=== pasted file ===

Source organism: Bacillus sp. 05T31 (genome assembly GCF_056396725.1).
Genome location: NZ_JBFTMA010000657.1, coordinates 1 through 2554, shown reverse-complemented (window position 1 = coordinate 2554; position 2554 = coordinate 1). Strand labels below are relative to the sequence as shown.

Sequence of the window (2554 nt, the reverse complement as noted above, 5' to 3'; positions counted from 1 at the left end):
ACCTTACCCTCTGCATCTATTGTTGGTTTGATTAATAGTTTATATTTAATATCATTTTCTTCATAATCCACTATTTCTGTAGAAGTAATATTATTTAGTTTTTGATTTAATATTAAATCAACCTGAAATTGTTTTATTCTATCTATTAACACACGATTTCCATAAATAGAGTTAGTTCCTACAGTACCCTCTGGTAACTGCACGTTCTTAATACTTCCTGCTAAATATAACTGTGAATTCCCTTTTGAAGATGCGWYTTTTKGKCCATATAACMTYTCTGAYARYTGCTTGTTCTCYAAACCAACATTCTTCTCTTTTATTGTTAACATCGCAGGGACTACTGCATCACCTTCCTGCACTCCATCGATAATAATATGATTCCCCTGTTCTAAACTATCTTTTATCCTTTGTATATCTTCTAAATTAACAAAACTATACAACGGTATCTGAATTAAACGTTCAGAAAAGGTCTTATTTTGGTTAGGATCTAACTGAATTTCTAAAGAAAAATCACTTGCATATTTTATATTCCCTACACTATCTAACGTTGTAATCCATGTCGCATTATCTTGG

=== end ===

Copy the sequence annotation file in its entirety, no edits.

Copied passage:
Source organism: Bacillus sp. 05T31 (genome assembly GCF_056396725.1).
Genome location: NZ_JBFTMA010000657.1, coordinates 1 through 2554, shown reverse-complemented (window position 1 = coordinate 2554; position 2554 = coordinate 1). Strand labels below are relative to the sequence as shown.

Sequence of the window (2554 nt, the reverse complement as noted above, 5' to 3'; positions counted from 1 at the left end):
ACCTTACCCTCTGCATCTATTGTTGGTTTGATTAATAGTTTATATTTAATATCATTTTCTTCATAATCCACTATTTCTGTAGAAGTAATATTATTTAGTTTTTGATTTAATATTAAATCAACCTGAAATTGTTTTATTCTATCTATTAACACACGATTTCCATAAATAGAGTTAGTTCCTACAGTACCCTCTGGTAACTGCACGTTCTTAATACTTCCTGCTAAATATAACTGTGAATTCCCTTTTGAAGATGCGWYTTTTKGKCCATATAACMTYTCTGAYARYTGCTTGTTCTCYAAACCAACATTCTTCTCTTTTATTGTTAACATCGCAGGGACTACTGCATCACCTTCCTGCACTCCATCGATAATAATATGATTCCCCTGTTCTAAACTATCTTTTATCCTTTGTATATCTTCTAAATTAACAAAACTATACAACGGTATCTGAATTAAACGTTCAGAAAAGGTCTTATTTTGGTTAGGATCTAACTGAATTTCTAAAGAAAAATCACTTGCATATTTTATATTCCCTACACTATCTAACGTTGTAATCCATGTCGCATTATCTTGG